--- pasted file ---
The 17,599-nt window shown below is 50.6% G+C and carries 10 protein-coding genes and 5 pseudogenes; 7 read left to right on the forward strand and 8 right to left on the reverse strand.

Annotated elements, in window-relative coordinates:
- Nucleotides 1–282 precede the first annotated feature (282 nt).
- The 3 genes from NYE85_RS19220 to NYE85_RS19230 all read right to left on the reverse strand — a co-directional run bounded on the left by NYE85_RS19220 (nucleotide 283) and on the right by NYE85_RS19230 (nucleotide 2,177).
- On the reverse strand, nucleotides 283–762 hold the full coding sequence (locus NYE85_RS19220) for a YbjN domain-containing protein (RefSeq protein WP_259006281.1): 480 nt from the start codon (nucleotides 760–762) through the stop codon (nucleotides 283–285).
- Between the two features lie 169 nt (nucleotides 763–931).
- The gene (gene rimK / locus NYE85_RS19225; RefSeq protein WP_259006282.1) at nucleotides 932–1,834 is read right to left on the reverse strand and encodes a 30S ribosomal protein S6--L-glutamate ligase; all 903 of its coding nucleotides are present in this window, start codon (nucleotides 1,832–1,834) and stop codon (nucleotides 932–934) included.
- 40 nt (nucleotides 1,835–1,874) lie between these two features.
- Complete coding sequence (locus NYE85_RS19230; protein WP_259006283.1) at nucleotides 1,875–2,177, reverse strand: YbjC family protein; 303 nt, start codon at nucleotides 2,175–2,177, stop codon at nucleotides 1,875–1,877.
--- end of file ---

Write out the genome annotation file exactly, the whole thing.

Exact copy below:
The 17,599-nt window shown below is 50.6% G+C and carries 10 protein-coding genes and 5 pseudogenes; 7 read left to right on the forward strand and 8 right to left on the reverse strand.

Annotated elements, in window-relative coordinates:
- Nucleotides 1–282 precede the first annotated feature (282 nt).
- The 3 genes from NYE85_RS19220 to NYE85_RS19230 all read right to left on the reverse strand — a co-directional run bounded on the left by NYE85_RS19220 (nucleotide 283) and on the right by NYE85_RS19230 (nucleotide 2,177).
- On the reverse strand, nucleotides 283–762 hold the full coding sequence (locus NYE85_RS19220) for a YbjN domain-containing protein (RefSeq protein WP_259006281.1): 480 nt from the start codon (nucleotides 760–762) through the stop codon (nucleotides 283–285).
- Between the two features lie 169 nt (nucleotides 763–931).
- The gene (gene rimK / locus NYE85_RS19225; RefSeq protein WP_259006282.1) at nucleotides 932–1,834 is read right to left on the reverse strand and encodes a 30S ribosomal protein S6--L-glutamate ligase; all 903 of its coding nucleotides are present in this window, start codon (nucleotides 1,832–1,834) and stop codon (nucleotides 932–934) included.
- 40 nt (nucleotides 1,835–1,874) lie between these two features.
- Complete coding sequence (locus NYE85_RS19230; protein WP_259006283.1) at nucleotides 1,875–2,177, reverse strand: YbjC family protein; 303 nt, start codon at nucleotides 2,175–2,177, stop codon at nucleotides 1,875–1,877.